The Permian gypsum karst belt along the southern margin of the Harz-mountains (Germany), tectonic control of regional geology and karst hydrogeology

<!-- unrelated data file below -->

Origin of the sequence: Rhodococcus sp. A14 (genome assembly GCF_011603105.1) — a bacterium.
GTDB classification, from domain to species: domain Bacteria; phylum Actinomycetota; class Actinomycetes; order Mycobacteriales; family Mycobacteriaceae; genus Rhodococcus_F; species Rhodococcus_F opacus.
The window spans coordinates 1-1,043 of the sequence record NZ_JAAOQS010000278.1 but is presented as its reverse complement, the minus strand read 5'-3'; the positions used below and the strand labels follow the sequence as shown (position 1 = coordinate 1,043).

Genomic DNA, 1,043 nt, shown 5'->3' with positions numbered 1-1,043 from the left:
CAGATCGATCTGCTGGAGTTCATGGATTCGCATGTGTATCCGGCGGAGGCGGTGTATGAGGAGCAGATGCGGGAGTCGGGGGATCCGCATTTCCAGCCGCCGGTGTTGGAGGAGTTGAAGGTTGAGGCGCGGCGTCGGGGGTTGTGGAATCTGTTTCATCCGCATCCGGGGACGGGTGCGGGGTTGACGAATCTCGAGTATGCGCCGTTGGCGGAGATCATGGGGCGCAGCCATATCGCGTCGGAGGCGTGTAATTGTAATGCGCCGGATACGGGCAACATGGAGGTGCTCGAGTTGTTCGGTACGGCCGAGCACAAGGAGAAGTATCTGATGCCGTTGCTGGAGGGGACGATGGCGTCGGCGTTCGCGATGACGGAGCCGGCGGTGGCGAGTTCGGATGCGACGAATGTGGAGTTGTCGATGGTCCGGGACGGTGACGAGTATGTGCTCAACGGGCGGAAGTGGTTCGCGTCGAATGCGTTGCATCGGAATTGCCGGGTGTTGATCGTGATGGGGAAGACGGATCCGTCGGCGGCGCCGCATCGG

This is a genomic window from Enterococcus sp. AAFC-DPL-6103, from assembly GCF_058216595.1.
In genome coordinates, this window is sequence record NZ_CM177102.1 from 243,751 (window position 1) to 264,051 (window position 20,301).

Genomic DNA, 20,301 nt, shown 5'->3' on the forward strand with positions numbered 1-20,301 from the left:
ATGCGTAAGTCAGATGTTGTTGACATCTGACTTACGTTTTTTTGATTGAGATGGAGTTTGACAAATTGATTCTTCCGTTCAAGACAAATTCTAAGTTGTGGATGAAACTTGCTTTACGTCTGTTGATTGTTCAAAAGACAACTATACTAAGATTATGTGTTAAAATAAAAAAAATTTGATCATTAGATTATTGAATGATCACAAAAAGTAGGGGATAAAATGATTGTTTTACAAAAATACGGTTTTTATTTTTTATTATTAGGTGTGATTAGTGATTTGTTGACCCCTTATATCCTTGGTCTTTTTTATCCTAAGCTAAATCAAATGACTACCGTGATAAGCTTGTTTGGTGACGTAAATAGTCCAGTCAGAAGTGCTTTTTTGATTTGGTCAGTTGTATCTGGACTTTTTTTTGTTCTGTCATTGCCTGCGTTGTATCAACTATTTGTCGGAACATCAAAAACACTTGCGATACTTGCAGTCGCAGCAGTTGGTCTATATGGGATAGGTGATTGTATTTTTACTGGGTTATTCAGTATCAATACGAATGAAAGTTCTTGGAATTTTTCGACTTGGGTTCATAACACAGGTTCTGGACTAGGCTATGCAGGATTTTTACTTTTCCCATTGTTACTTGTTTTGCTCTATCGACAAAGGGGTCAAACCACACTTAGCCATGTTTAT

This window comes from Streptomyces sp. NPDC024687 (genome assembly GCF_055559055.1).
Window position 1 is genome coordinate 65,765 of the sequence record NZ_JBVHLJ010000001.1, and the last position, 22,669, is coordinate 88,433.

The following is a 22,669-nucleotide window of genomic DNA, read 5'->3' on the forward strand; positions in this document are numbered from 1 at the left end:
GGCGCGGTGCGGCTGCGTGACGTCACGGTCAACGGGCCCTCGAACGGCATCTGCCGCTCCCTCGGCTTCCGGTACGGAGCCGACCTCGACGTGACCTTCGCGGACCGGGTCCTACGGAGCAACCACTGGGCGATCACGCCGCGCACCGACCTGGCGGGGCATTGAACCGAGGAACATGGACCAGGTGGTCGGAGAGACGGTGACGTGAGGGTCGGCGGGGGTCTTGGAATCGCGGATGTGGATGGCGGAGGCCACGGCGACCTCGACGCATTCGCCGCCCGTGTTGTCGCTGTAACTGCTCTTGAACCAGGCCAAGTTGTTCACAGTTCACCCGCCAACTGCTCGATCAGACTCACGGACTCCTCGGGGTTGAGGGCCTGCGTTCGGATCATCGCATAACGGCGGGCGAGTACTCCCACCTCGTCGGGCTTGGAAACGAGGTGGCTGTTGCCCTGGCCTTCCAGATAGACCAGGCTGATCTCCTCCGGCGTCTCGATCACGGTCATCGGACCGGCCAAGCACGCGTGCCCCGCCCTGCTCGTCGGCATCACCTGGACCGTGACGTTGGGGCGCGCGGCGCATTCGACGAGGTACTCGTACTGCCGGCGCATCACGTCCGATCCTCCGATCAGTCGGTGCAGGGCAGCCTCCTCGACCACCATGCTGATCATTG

The Harz Mountains in Germany are a south-tilting block of variscan-folded Devonian and Carboniferous rocks thrust over Mesozoic sediment along its northern border. Along the South Harz the overlying, unfolded upper-most Carboniferous, Permian and Buntsandstein (lower Triassic) series are exposed in a wide belt. They include a thick series of Upper Permian (“Zechstein”) evaporitic rocks, dipping with about 10° S to SW, representing a nearly continuous sulfate and carbonate karst area about 90 km long, covering 338 km². In his dissertation, the first author compiled a new geological map for the Zechstein at a scale of 1:10,000 and deduced a tectonic model to advance our understanding of the karstic features. Karstification determines the morphology of the South Harz including over 180 registered caves, thousands of sinkholes, uvalas, sinking creeks and large karstic springs. Specifically, lines of sinkholes appear to follow faults. By detailed mapping of the three lowermost Zechstein cycles, a dense matrix of faults is revealed. 85° to 125° striking faults reoccur every few 500 m, formed during the Harz-lifting compressional phase during the Upper Cretaceous. Many of these faults are reverse with a Nward thrust. This leads to repetitive exposure of the strata, causing the broadening of the Zechstein outcrop beyond what would be caused by the dip of the series alone. In other areas, horstand graben-structures are present, resulting in kilometer-long Lower Buntsandstein ridges. Below ground, the groundwater flowing southward along the dip is diverted into the direction of diachronicalthe strike, thus causing strike-parallel depressions, valleys and sinkhole rows. In the final extension phase, faults striking 150° to 180° have caused graben-structures, allowing groundwater and surface rivers to flow southward, breaking through the escarpment of the overlying Lower Buntsandstein. Therefore, the tectonic structure of the South Harz determines its hydrology and the karst features apparent at the surface. The tectonic situation of the three largest karstic springs, the Salza Spring at Förste, the Rhume Spring, and the Salza Spring at Nordhausen is discussed along with more shallow karstic settings of the Hainholz/Beierstein, the Trogstein and the area of Hainrode.
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